AMPA receptors are composed of three distinct modules: an extracellular amino-terminal domain, an extracellular ligand-binding domain, and a transmembrane domain (Figure 10–8A,B). The transmembrane domain contains three transmembrane α-helixes (M1, M3, and M4) and a loop (M2) between the M1 and M3 helixes that dips into and out of the cytoplasmic side of the membrane. This M2 loop is thought to form the selectivity filter of the channel. It adopts a structure similar to the pore-lining P loop of K+ channels, except that in K+ channels the P loop dips into and out of the extracellular surface of the membrane (see Figure 5–15).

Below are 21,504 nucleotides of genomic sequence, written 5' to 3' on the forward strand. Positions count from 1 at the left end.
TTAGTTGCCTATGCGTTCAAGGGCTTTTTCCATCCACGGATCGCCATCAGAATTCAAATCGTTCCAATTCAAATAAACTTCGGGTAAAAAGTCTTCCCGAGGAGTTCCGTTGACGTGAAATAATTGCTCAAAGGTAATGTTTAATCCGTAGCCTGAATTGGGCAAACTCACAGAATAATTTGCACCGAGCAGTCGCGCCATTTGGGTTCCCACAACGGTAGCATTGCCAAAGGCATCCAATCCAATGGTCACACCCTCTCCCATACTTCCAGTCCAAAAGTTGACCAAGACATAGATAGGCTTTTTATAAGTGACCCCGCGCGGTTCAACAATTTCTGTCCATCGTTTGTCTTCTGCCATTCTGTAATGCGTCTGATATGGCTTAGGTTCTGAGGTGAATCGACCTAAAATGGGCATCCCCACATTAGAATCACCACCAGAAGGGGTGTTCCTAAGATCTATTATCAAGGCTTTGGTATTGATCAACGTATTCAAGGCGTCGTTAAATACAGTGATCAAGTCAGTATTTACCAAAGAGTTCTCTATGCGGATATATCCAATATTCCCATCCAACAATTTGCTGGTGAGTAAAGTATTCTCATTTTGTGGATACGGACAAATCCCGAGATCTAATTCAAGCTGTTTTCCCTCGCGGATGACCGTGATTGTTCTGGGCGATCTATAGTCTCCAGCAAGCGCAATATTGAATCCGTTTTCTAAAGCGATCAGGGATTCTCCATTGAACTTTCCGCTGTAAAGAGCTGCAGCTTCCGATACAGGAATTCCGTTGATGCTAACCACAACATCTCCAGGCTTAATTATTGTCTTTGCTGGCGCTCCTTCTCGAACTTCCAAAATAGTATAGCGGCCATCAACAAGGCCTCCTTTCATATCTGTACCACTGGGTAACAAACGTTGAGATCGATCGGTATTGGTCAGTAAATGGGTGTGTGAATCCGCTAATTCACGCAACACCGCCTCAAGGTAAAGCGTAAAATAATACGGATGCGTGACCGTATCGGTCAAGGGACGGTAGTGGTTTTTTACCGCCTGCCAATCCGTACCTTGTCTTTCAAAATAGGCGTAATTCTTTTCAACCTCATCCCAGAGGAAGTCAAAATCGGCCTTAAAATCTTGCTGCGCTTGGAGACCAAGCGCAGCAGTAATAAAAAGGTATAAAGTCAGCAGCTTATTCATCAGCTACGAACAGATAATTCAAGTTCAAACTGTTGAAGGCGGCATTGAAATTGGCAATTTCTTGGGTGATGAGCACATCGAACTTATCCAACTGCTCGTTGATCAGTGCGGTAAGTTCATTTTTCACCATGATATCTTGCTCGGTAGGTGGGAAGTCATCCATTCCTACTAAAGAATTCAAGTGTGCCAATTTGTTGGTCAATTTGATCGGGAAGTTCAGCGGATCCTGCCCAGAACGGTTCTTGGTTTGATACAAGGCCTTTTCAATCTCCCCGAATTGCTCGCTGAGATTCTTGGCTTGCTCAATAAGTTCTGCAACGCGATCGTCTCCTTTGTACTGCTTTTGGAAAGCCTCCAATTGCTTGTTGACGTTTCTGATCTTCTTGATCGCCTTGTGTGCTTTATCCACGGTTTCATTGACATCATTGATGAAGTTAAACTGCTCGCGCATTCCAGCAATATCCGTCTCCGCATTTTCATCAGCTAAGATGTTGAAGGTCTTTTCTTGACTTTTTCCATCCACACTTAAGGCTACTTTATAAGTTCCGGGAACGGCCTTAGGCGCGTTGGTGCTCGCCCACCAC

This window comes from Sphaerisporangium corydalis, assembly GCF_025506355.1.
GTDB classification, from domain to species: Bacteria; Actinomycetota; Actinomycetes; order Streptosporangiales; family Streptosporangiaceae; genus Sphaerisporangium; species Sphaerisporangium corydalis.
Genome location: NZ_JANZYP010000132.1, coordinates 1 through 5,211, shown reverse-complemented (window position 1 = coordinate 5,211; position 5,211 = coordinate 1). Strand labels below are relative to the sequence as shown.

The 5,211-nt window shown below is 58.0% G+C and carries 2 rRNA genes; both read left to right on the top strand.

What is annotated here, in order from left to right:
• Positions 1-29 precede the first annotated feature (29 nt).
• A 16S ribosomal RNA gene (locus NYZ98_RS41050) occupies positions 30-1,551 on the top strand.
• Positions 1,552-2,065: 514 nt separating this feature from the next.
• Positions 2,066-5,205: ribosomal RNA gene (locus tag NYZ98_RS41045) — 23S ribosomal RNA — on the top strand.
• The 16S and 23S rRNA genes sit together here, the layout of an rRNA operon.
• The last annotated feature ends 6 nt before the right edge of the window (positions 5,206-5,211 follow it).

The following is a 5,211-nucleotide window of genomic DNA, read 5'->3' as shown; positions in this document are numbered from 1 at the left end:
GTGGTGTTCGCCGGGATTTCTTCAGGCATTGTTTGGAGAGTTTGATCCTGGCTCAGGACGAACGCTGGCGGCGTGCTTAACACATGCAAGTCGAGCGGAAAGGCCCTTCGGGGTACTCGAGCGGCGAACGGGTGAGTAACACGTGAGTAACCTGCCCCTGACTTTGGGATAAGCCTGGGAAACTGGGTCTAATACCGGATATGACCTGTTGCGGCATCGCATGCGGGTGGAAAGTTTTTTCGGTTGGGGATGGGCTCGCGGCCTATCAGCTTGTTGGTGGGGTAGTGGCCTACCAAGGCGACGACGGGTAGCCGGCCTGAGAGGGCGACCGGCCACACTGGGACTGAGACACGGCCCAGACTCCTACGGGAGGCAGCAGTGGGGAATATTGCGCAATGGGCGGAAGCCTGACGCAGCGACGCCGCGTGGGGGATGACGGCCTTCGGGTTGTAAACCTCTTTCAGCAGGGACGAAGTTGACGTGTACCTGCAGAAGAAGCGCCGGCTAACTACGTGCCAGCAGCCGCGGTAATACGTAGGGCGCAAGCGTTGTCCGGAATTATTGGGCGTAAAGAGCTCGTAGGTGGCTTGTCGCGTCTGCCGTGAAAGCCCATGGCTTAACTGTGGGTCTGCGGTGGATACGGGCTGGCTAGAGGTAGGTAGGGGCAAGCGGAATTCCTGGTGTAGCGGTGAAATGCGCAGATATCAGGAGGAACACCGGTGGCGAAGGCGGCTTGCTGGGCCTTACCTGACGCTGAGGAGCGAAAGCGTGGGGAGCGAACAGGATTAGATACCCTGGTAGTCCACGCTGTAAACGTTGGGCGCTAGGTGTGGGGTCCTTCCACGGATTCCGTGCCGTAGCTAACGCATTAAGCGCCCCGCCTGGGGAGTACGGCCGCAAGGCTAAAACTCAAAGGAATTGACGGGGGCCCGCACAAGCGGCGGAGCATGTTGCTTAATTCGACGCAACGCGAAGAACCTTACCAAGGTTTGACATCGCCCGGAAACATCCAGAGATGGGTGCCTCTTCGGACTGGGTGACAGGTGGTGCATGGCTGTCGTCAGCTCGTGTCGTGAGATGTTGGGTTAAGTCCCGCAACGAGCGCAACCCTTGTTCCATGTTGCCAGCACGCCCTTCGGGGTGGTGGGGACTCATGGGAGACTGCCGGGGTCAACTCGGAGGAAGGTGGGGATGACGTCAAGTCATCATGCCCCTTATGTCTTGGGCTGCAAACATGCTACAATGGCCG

Both the extracellular amino-terminal domain and the extracellular ligand binding domain are homologous to bacterial amino acid binding proteins. Each domain forms a bi-lobed clamshell-like structure similar to the structure of the bacterial proteins, in which the amino acid is bound within the clamshell. The amino-terminal domain does not bind glutamate but is homologous to the glutamate binding domain of metabotropic glutamate receptors. In the ionotropic glutamate receptors this domain is involved in subunit assembly, the modulation of receptor function by ligands other than glutamate, and the interaction with other synaptic proteins to regulate synapse development.